I noticed a cultural pattern in each of these Toronto lounges. The men are very comfortable. Groups of them walk in, look around and either flirt or leave. The women stay, also in groups, either flirting or waiting. It’s a nice little game of ring-around-the-obvious and for those of us who just came to this place because our “feminist” friend decided that she needed to be seen but couldn’t be seen alone because that’s obvious proof that she’s a loser even though she isn’t looking me in the eye, she never looked at me once, she would: Sit with tits on the table, stretch her neck towards the bar, squint her eyes and gaze. She painted herself with the culture of the lounge, hoping to be a beautiful representation of what the visiting men had come to see. If there were a small bowl of nails on the table, she would have hung herself on the wall just for further exposure. Too bad her breasts would have ripped her towards the floor.
It was my favourite evening, the evening that a beautiful man, I’ve come to call “The Man of My Dreams” appeared, walked through the door, literally as if I had dreamt him, the exact man I knew I would be with forever, got himself a drink, turned around to face our table and spoke only to me. No one had ever noticed me. I had no way to handle his attention. He learned my age (nineteen) and clearly lost interest but before he left he promised “you’re really beautiful” and then he just walked away.
This was ten years ago. I can still picture him, exiting the penis with his friends while I sat and dealt with the overly-mixed music, candle-lit, metallic bar-table, hyper-sexualized and tense shafty lounge I had to sit in as a nineteen year old wingman to my large-titted friend.
Other than that one encounter with a man whose name and voice I still remember, I have yet to feel anything other than rugged shame in nice places. It’s the hostesses, it’s the waitresses, it’s the word Martini Bar, it’s the word Mixology, it’s the prices, it’s the lineups, it’s the darkness, everything in these places begging for the production of even shallower attendees because should they learn to want anything other than to look good being here, they will notice that they are being significantly taken for fools.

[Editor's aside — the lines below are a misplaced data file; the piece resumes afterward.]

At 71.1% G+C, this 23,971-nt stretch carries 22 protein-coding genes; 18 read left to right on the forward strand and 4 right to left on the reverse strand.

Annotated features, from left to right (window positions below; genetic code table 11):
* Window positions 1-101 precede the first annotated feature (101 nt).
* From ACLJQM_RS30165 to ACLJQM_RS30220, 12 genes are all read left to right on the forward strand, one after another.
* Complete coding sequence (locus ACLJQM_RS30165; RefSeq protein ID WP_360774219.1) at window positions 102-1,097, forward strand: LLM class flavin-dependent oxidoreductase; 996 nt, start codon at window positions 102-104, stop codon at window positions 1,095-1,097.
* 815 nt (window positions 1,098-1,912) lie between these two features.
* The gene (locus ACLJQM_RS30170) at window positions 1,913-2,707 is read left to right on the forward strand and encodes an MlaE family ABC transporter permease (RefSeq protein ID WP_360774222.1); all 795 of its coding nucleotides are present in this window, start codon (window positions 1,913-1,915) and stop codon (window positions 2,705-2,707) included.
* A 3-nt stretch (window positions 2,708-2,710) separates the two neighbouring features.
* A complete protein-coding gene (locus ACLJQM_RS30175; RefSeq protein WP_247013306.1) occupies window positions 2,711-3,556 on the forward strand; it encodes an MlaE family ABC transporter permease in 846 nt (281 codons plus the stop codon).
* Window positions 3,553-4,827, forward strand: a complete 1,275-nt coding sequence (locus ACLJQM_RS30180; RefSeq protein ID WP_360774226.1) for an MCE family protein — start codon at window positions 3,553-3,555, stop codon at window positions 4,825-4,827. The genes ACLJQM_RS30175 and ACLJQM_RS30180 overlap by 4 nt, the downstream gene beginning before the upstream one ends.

I knew immediately that I wouldn’t get this job and if I did I would either hide in a hole forever or just simply not take it. It’s true, I’ve invented a character who could work here but that felt really embarrassing today.
For one thing, I would give anything to actually look like one of those hostesses but my wig and shitty self-makeup job isn’t going to get me there. But, the complete truth is more painful: I haven’t been trained to be a penile accessory. I have not been trained to be attractive. I find, unless I really love someone I can’t feel beautiful at all but I would really trade love (because it never works out anyways) for a chance to stand in high heels and reassure men, just by having them look at me, that they will have a good time.
I feel unfair being so contradictory because wouldn’t my words to you be different if I was a really confidently beautiful woman speaking about beauty. Here I am, merely envious but wouldn’t it be more shocking if I was truly a Hostess and I was struggling to accept my role in life as Hostess. All I am doing is wondering if I can fake it. Of course I end up with negative critique. I can’t fake it. I shouldn’t fake it. There are plenty of women who can be hostesses. So, then, what’s left for my employment. What’s left for the women who cannot compete to be seen. I should work Back of House. Or maybe just From My House. Tucked away. Unseen.
This blog is updated daily, detailing my transformation into a fictional character who is being crafted for a larger theatrical project. If you like it, please share to social media, follow the blog and come back soon
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*Rita Pearlman is not a person I know of. Rhea Pearlman (From Cheers) is the woman I was thinking of but, anxiously, I got her name wrong and freaked out over the only association I could make to the name Rita.